John: Yes, I agree. That’s happening.
Rick: Yeah, it’s happening with us.
John: For sure. What I’m interested in is the next order of that is to begin to go from coherence to cohering, right? From where the next level is, is how do you then bring that into organizations? Because actually, like TM, you actually do need to build organizations in order to have the coalescing of resources and departments to be able to put somebody on the moon. Right? To take a culture from one time to another time, which is what we’re talking about, you need to build what we call in the Tibetan tradition a kalachakra, a time wheel, a mandala. A mandala is an organization that helps facilitate changing from one time to another time. I think that that’s what’s happening around us right now.
Rick: Yeah, it is. And it’s fascinating to see it unfold. I want to live a long life in part because this is also interesting. I want to see how it turns out. How does this movie end? Pardon, what’d you say, John?
John: May you live a long life.
Rick: Yeah, I’m working on it. I walk five miles a day. I meditate a couple hours, do all kinds of good stuff. A couple of questions came in, which will be abrupt segues, but we’ll wrap it up after these questions and maybe make some overall points. So let me think here. Hopefully you’ll understand this question. I haven’t even read it thoroughly yet, but it’s from someone named Quinn Barry in Canada. Question: with an infinity of options, why choose a skull to inhabit your personal space? What is the significance and or intent? It matters in what it communicates to others as well as what it reflects back to your unconscious. A skull is always resonant with death, but not necessarily negative. How would it affect you if you chose the symbol of the sun or a smiling face? What do you have a skull behind you in the living room? Or what is he referring to?
John: I have a ring with a skull on it.
Rick: Oh, you have a ring and a skull?
John: Okay. – I’m a Buddhist. So for me, I live in a culture that is in such complete denial of death and such complete denial of life. In fact, death and life are inseparable to me. So the suppression, the repression of life is the suppression of repression of death. So a little reminder about how precious every moment is.
Rick: Yeah, you know, the yogis that meditate in the cremation grounds and there’s a famous painting of a Christian monk contemplating a skull and, you know.
John: Yeah, it’s a very important part of my practice is to recognize how precious it is this moment. And we live in a culture that communicates so much deadening, right? And also, there is also the fear element. I come from, I have Jewish ancestors, you know, I have like facing horrific genocide. Like I have to stay connected to the fact that on this planet right now, people are dying and suffering and to like not to kind of numb yourself out with, you know, feeling good and warm in my cozy room and not remember like the reality of life. I think that that’s, yeah.
Rick: I mean, ten thousand Americans are dying of COVID every month still. And there’s still people who deny that it exists. So that pisses me off.
John: Yeah, yeah. So I need a little reminder because I’m still in middle school.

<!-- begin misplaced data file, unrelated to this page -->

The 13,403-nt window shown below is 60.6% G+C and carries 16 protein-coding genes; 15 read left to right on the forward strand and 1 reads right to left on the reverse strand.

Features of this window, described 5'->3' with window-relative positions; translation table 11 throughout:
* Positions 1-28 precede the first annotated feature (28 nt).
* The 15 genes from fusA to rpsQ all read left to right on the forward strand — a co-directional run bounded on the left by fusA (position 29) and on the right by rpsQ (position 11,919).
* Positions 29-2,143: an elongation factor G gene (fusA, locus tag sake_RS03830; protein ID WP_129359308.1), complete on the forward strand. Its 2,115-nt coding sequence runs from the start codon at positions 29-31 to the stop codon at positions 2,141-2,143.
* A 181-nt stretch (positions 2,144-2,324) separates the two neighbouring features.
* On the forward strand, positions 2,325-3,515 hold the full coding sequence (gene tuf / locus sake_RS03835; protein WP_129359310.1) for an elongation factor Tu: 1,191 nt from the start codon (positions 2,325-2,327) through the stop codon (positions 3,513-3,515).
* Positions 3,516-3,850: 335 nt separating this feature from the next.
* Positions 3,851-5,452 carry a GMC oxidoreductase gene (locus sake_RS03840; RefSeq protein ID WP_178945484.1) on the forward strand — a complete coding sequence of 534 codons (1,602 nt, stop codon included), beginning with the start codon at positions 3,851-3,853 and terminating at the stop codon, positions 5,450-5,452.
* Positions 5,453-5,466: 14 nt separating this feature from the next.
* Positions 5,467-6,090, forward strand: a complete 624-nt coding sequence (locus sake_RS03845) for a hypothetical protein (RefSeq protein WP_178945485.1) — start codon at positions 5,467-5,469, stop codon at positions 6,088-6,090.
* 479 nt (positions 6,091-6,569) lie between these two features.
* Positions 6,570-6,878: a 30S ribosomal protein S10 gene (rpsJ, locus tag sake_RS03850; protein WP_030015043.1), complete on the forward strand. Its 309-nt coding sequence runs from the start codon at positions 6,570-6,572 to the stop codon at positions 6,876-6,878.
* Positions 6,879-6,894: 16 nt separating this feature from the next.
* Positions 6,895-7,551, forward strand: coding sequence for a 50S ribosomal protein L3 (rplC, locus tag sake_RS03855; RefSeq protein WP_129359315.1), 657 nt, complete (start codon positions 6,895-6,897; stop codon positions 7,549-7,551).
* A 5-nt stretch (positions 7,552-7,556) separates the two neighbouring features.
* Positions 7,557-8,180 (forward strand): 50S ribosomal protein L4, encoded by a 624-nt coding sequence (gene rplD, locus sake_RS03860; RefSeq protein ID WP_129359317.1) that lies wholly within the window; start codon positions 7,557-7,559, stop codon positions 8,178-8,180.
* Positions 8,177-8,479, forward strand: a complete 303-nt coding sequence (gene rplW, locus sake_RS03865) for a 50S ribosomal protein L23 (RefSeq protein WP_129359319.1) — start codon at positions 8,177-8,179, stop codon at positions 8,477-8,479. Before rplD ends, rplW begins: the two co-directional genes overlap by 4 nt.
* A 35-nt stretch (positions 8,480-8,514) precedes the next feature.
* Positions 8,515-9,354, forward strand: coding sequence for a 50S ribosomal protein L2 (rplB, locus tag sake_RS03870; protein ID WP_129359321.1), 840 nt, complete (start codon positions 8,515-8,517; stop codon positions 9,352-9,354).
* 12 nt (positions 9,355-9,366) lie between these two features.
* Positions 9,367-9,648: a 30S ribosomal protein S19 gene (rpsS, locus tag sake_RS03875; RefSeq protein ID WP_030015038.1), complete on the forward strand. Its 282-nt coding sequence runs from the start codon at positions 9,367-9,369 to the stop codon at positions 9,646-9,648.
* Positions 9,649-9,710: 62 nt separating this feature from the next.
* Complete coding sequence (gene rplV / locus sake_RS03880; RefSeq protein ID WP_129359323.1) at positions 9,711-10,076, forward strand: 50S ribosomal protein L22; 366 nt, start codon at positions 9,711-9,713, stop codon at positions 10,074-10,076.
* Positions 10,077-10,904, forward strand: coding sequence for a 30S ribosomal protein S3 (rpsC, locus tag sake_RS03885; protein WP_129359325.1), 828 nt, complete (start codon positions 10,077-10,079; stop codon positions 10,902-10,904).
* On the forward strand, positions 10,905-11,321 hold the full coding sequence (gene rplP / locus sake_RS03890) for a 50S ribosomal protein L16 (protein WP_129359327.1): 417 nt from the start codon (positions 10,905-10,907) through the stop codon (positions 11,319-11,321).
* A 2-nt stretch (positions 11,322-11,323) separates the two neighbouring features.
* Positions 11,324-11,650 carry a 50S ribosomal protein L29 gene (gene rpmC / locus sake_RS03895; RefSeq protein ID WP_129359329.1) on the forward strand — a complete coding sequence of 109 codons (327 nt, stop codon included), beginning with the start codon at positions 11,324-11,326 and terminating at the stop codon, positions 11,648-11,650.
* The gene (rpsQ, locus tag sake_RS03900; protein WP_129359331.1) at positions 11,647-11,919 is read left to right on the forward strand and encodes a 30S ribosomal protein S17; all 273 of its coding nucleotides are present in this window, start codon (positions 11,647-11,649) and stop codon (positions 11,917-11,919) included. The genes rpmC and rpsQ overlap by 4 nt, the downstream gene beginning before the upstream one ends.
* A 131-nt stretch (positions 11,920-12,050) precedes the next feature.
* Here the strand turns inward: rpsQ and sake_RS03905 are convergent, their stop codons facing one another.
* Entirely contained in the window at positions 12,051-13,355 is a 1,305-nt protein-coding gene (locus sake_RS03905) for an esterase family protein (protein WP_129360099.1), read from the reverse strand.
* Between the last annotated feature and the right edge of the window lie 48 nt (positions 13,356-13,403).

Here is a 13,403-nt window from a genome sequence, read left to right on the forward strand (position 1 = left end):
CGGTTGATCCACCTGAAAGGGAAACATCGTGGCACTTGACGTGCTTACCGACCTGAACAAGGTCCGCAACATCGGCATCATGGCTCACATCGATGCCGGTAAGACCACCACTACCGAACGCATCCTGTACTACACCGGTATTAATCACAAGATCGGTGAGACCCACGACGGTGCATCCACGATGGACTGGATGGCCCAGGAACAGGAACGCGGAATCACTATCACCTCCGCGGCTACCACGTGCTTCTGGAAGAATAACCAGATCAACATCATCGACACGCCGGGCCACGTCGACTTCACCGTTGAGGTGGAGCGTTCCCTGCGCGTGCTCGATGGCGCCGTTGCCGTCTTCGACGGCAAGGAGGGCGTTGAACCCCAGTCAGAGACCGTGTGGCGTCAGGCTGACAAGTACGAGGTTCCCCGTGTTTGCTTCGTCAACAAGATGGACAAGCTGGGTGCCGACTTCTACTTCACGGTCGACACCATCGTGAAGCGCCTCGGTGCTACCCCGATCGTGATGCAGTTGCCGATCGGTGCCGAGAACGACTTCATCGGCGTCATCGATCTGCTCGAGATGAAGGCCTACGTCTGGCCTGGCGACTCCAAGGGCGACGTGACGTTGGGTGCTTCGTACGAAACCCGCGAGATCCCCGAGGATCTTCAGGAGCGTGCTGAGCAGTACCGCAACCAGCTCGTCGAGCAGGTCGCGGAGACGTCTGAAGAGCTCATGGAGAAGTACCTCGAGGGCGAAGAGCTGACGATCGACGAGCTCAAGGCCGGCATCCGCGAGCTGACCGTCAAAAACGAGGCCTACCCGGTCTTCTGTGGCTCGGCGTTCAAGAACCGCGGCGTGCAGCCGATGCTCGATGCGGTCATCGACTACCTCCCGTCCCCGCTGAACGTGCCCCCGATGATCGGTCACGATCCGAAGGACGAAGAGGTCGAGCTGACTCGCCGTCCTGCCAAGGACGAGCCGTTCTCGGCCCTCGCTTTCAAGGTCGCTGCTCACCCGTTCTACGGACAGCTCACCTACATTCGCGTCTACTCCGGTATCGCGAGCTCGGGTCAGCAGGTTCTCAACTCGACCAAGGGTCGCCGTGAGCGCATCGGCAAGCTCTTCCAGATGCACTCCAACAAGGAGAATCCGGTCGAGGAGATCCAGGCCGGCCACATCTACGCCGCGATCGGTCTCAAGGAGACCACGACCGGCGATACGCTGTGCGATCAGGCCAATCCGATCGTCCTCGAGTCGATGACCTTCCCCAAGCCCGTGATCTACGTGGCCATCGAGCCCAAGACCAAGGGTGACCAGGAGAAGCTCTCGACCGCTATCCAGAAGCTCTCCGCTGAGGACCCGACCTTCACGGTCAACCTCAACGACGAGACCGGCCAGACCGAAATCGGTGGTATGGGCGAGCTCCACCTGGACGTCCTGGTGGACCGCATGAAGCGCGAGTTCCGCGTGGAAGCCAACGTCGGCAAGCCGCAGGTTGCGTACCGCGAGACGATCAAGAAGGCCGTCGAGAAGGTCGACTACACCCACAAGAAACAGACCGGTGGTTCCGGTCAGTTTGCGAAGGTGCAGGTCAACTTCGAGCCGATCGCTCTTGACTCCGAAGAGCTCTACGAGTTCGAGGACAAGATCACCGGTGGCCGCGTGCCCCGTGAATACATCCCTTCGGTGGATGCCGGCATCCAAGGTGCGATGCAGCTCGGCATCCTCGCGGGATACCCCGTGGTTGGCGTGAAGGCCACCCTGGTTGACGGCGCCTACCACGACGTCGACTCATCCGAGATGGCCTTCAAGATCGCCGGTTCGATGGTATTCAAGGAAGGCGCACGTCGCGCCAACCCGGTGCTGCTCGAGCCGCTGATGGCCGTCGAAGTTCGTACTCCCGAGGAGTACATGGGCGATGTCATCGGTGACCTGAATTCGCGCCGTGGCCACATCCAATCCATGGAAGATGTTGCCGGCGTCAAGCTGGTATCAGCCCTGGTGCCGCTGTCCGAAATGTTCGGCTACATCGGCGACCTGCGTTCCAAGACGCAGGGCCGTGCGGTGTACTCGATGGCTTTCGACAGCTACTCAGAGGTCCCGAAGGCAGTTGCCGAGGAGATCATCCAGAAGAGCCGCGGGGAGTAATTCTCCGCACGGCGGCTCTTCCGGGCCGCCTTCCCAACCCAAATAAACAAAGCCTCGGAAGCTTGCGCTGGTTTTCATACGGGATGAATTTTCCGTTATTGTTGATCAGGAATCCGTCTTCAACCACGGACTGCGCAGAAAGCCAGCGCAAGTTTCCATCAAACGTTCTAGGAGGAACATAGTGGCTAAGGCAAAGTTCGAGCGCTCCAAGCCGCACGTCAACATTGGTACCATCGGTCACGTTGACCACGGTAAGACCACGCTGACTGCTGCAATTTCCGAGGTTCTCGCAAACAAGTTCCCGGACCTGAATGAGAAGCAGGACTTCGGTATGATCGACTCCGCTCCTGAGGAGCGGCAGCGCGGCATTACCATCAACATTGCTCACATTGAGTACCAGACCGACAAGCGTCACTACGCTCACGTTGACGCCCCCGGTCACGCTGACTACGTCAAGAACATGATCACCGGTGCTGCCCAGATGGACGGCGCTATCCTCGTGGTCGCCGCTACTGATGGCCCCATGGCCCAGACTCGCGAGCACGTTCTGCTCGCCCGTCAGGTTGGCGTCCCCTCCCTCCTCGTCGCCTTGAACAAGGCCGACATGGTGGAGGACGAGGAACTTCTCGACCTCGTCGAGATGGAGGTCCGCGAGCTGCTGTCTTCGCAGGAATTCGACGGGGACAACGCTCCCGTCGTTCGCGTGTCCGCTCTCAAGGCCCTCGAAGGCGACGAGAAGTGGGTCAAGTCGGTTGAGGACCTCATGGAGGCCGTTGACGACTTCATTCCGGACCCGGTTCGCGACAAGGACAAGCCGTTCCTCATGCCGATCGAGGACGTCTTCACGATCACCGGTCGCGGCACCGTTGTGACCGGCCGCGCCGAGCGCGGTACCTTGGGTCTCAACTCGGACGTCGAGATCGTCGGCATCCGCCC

Rick: Yeah. Here’s another question from John Cannon in Strasbourg, France. What do you think Jesus meant when he said, “Unless you become like little children, you will never enter the kingdom of heaven”?
John: What he meant was that the deepest level of mind, the separation from ourselves and the fundamental field of reality is caused by fusion to the attentional system. Because the attentional system is always looking at what, you know, it’s always searching. And the fundamental release from being fused with the attentional system where the mind is released into the whole, one of the qualities of that is profound innocence, profound innocence. Centerlessness, right? Insubstantiality, not knowingness. So it’s a very technical term, very technical process around unless you, if we don’t release from grasping onto the attentional system and release into the whole, we’re never going to see the holiness of the whole that’s always right here.
Rick: Yeah. Good.
John: Yeah. What do you think?
Rick: Similar, I wouldn’t have used such fancy terminology, but innocence, simplicity, you know, lack of guile, lack of complexity, just, you know, humility, all kinds of qualities like that are extremely conducive to spiritual progress.
Rick: Yeah. Good. Well, I have a feeling that, you know, we could spend another six hours and still find new things to talk about in terms of all the different facets of your work. And I mean, we didn’t really get in much to the ethics thing, and I know that’s an important part of it all, but, you know, this is a, give people a taste of who you are and what you’re doing, and I’ll link to your websites and, you know, people can explore there and even go so far as to join your four-year program if they want to, or your 40-year program, whatever it becomes. (laughing)
John: It’s been a pleasure, Rick.
Rick: Yeah, it’s really good, John.
John: Yeah, thanks for inviting me.
Rick: Yeah. And I often feel this and say this at the end of interviews, but I hope to meet you in person someday. There’s something, I mean, it’s great that we have the internet and all, but there’s nothing like kind of a little personal contact. That’s why I used to love the Science and Non-Duality Conference, just getting together with everybody once a year, but they haven’t happened.
John: Maybe you need to have a, like, Buddhas at the gas pump.
Rick: I don’t want to organize it. Irene doesn’t, believe me.
John: Somebody else can do it.
Rick: Somebody else can organize it, I’ll come. Yeah. All right, so thanks so much. And thanks to those who’ve been listening or watching, and we’ll see you for the next one.